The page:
Crottin | 🩆The Bow Tie Duck Manila


Prizes from the Loire Valley

Pro­duced in the Loire Val­ley since the 16th cen­tu­ry, crot­tin cheeses blos­som in ver­sa­til­i­ty as they age. Our cousin vari­ants are sub­tly dif­fer­ent, a treat for every turophile!


The crot­tin is a deli­cious goat’s milk delight, a spe­cial type of cheese that has a dis­tinct, enjoy­able taste at every point in its matu­ri­ty. At 10 days old (jeune), it has a faint fra­grance and very mild, nut­ty taste. The rind is almost as soft as the pĂątĂ©. At around 6 weeks (bleutĂ©), this is when the wrin­kling begins. The disc begins to shrink and gains a bluish hue, crum­bli­er pĂątĂ©, and more pun­gent scent. By the three-month mark (affinĂ©), the crot­tin is deemed mature. It los­es about half its orig­i­nal size and gain the pun­gency of aged Brie. 

Crot­tin de Pays – Oth­er­wise known as Crot­tin de Pays-Fort, after the nat­ur­al micro-region adja­cent to Chav­i­g­nol, this is slight­ly larg­er than its cousin, with a milky taste when fresh and a gen­er­al nut­ty palate that strength­ens as it ages.

Crot­tin de Chav­i­g­nol — Crot­tin de Chav­i­g­nol is a small cheese made of goats milk. As the rind devel­ops, it will take on a rather unique rip­pled appear­ance. The young cheese has a sub­tle nut­ty fla­vor that shows off the qual­i­ty of the goats milk. As it ripens it becomes crumbly and the rind becomes a bluish color.


At a cool room tem­per­a­ture, a crot­tin makes a delight­ful addi­tion to any cheese board, espe­cial­ly with slices of crisp fruit or pro­sciut­to and a driz­zling of hon­ey. It also bakes well into a rich, creamy appe­tiz­er dip, a fluffy souf­flĂ©, or even a savory tart. As the cheese ages, it can be crum­bled into a sal­ad of bit­ter greens with a light vinai­grette dress­ing. Try it in a warm Croque Madame for your week­end brunch. It makes a great alter­na­tive for Roque­fort cheese in burg­ers or baked oys­ters too.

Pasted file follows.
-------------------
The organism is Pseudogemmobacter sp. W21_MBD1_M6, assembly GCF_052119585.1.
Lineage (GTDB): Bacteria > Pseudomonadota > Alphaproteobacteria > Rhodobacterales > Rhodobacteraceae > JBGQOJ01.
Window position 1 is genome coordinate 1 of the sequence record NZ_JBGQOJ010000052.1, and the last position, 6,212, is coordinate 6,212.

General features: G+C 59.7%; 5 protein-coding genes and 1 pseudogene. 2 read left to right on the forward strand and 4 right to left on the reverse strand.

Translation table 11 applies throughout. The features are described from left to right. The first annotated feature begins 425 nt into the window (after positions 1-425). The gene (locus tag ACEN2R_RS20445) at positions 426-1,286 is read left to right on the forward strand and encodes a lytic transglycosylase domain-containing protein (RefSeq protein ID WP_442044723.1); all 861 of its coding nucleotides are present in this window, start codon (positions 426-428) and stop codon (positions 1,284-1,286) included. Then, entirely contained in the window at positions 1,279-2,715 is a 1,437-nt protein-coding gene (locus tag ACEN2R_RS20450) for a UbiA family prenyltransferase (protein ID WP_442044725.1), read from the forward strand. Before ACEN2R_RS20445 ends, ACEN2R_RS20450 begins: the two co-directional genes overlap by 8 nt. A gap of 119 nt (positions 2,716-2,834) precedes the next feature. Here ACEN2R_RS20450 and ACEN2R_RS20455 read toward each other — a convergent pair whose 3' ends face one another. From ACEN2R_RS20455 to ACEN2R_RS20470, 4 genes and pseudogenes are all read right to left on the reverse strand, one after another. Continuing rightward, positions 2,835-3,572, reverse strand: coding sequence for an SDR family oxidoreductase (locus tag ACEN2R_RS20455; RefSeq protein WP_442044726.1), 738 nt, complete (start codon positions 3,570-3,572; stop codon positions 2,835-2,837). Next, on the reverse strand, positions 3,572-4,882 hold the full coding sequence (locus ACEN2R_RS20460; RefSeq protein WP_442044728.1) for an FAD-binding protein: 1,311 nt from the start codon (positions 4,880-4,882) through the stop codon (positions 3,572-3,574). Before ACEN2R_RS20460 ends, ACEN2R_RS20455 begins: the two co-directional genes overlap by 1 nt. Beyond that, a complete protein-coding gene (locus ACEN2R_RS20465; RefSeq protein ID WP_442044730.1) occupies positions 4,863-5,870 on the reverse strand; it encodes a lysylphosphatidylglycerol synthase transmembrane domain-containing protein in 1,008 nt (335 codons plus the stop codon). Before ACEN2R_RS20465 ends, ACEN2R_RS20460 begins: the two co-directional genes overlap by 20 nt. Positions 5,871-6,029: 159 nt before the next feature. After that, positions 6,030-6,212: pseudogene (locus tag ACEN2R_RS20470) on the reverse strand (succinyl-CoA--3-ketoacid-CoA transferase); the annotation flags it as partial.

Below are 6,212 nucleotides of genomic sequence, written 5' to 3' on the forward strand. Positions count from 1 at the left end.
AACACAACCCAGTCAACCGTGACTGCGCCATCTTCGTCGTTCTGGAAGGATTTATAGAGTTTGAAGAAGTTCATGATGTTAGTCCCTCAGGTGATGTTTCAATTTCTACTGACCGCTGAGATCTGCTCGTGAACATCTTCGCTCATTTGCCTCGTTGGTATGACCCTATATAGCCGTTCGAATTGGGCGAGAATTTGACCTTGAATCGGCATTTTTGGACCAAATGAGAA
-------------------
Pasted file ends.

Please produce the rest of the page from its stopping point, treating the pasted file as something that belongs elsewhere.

Chilled white wine goes best with crot­tin cheese, espe­cial­ly Sancerre and Pouil­ly-FumĂ©, right from the Loire Val­ley too. Red wine drinkers will enjoy aged Chav­i­g­nol with a Pinot Noir or CĂŽtes du RhĂŽne. And, of course, this gem of a cheese goes well with a cel­e­bra­to­ry Cham­pagne or any oth­er sparkling wine, too. 


As deli­cious as we now know crot­tin cheeses to be, the sto­ry behind that name is a rather humor­ous one. French goat cheese sell­ers want­ed to describe their wares to their buy­ers in famil­iar terms. They used crot­tin to refer to the wrinkly rinds, but the word also hap­pens to mean ​“ani­mal drop­pings”. Thank­ful­ly, by smell and col­or alone, there’s no mis­tak­ing which crot­tin is which!

Storage Instructions

Cheeses (except brined ones in jars) should be stored in the crisper or the but­ter draw­er of a refrig­er­a­tor, not on the shelves them­selves. This is to help reg­u­late their tem­per­a­ture and humid­i­ty lev­els — and pre­vents the for­ma­tion of mold. Once opened, they should not be kept in their orig­i­nal pack­ag­ing. Soft cheeses with del­i­cate rinds need to breathe, so they are best placed in glass con­tain­ers lined with paper tow­els to absorb extra mois­ture. Leave the lid open a tiny bit for air to cir­cu­late. Cheeses are air-flown from France on demand. They are meant to be con­sumed with­in 1 to 2 weeks of their arrival at your residence.

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